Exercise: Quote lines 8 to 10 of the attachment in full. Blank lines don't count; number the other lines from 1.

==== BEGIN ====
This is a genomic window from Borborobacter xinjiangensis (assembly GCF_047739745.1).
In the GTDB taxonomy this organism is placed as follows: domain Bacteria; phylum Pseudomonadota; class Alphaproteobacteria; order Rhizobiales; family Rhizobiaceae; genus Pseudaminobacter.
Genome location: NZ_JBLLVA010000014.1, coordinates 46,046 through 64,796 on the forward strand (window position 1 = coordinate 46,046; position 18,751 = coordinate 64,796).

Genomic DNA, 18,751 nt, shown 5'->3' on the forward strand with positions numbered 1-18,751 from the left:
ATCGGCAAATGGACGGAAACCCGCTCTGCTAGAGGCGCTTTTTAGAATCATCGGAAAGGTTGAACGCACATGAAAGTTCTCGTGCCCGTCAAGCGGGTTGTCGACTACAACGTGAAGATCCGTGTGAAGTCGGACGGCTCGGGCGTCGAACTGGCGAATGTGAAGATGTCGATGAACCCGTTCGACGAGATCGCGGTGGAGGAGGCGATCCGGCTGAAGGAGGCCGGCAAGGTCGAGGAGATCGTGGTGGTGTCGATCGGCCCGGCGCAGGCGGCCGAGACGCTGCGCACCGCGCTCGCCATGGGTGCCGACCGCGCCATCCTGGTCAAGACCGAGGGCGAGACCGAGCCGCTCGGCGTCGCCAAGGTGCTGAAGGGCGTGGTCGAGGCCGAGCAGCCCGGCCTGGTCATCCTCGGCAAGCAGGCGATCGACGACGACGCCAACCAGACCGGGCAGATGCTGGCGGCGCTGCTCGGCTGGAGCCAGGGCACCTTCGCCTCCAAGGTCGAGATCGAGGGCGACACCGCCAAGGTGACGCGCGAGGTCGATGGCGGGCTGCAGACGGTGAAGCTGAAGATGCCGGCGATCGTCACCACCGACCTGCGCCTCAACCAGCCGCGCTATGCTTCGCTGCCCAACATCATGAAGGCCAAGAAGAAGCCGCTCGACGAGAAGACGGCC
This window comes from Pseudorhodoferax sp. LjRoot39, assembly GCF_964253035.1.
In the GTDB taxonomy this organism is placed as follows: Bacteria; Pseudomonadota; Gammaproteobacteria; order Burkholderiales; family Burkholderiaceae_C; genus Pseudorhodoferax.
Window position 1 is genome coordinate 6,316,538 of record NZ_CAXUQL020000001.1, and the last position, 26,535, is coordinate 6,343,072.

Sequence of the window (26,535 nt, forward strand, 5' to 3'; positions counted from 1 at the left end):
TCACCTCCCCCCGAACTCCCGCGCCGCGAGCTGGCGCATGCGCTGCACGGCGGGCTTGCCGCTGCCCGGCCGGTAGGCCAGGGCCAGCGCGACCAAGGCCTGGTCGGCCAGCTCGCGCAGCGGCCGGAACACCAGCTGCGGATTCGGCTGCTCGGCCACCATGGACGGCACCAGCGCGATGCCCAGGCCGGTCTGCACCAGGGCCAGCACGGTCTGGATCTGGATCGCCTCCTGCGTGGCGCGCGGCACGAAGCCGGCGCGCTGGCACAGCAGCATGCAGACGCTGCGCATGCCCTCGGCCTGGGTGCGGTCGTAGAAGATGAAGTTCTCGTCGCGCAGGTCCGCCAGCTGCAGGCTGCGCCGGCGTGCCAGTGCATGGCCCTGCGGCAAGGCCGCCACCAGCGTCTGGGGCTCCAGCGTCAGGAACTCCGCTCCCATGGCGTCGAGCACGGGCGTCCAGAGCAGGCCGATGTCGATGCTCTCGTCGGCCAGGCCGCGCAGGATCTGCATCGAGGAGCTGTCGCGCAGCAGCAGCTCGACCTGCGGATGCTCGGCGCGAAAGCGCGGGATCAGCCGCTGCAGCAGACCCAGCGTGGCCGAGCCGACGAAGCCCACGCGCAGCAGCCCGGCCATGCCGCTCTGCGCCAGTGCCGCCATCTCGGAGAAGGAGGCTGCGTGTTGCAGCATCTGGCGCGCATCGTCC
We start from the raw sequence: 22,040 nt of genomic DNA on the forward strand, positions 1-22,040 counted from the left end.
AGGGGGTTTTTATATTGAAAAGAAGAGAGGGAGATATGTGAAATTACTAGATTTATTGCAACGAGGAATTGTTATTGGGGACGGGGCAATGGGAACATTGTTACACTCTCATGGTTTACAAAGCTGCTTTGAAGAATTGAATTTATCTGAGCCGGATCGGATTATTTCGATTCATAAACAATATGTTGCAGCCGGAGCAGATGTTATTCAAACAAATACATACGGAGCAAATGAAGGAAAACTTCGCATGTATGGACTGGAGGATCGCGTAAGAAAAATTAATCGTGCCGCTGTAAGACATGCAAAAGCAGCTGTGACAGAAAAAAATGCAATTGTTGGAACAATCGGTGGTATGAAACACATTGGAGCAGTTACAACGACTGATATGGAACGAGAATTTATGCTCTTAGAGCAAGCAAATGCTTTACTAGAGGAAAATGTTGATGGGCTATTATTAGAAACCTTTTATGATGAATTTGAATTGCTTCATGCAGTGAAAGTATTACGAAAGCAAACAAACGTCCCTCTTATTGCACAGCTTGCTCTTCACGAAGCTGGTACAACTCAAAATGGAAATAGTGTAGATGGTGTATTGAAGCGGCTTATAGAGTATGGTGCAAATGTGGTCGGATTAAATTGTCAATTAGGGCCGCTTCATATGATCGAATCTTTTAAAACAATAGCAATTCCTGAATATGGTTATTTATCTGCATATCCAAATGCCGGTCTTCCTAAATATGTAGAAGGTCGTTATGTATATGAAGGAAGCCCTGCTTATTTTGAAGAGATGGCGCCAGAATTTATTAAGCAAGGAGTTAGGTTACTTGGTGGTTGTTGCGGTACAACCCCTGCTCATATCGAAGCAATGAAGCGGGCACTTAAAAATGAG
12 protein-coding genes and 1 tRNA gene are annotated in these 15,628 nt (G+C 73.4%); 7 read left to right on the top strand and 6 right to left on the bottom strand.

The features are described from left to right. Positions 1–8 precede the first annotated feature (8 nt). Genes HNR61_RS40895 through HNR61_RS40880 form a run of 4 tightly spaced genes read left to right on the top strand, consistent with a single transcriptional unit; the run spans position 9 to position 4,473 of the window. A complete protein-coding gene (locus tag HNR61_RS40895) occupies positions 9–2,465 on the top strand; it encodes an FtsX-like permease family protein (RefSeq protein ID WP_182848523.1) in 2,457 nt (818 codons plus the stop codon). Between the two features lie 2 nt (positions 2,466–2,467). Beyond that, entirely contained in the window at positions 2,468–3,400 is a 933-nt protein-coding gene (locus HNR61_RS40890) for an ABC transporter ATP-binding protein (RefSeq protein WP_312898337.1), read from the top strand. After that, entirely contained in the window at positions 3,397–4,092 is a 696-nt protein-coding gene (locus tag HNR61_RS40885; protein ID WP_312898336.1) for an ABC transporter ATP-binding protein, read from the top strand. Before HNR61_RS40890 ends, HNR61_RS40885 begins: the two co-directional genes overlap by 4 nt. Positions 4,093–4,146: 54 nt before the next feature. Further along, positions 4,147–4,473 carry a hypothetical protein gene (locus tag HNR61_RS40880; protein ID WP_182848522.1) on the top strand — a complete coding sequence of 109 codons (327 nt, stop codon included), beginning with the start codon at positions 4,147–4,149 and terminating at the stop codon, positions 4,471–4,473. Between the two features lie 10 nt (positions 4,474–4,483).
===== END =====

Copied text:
Window position 1 is genome coordinate 6,316,538 of record NZ_CAXUQL020000001.1, and the last position, 26,535, is coordinate 6,343,072.

Sequence of the window (26,535 nt, forward strand, 5' to 3'; positions counted from 1 at the left end):
TCACCTCCCCCCGAACTCCCGCGCCGCGAGCTGGCGCATGCGCTGCACGGCGGGCTTGCCGCTGCCCGGCCGGTAGGCCAGGGCCAGCGCGACCAAGGCCTGGTCGGCCAGCTCGCGCAGCGGCCGGAACACCAGCTGCGGATTCGGCTGCTCGGCCACCATGGACGGCACCAGCGCGATGCCCAGGCCGGTCTGCACCAGGGCCAGCACGGTCTGGATCTGGATCGCCTCCTGCGTGGCGCGCGGCACGAAGCCGGCGCGCTGGCACAGCAGCATGCAGACGCTGCGCATGCCCTCGGCCTGGGTGCGGTCGTAGAAGATGAAGTTCTCGTCGCGCAGGTCCGCCAGCTGCAGGCTGCGCCGGCGTGCCAGTGCATGGCCCTGCGGCAAGGCCGCCACCAGCGTCTGGGGCTCCAGCGTCAGGAACTCCGCTCCCATGGCGTCGAGCACGGGCGTCCAGAGCAGGCCGATGTCGATGCTCTCGTCGGCCAGGCCGCGCAGGATCTGCATCGAGGAGCTGTCGCGCAGCAGCAGCTCGACCTGCGGATGCTCGGCGCGAAAGCGCGGGATCAGCCGCTGCAGCAGACCCAGCGTGGCCGAGCCGACGAAGCCCACGCGCAGCAGCCCGGCCATGCCGCTCTGCGCCAGTGCCGCCATCTCGGAGAAGGAGGCTGCGTGTTGCAGCATCTGGCGCGCATCGTCC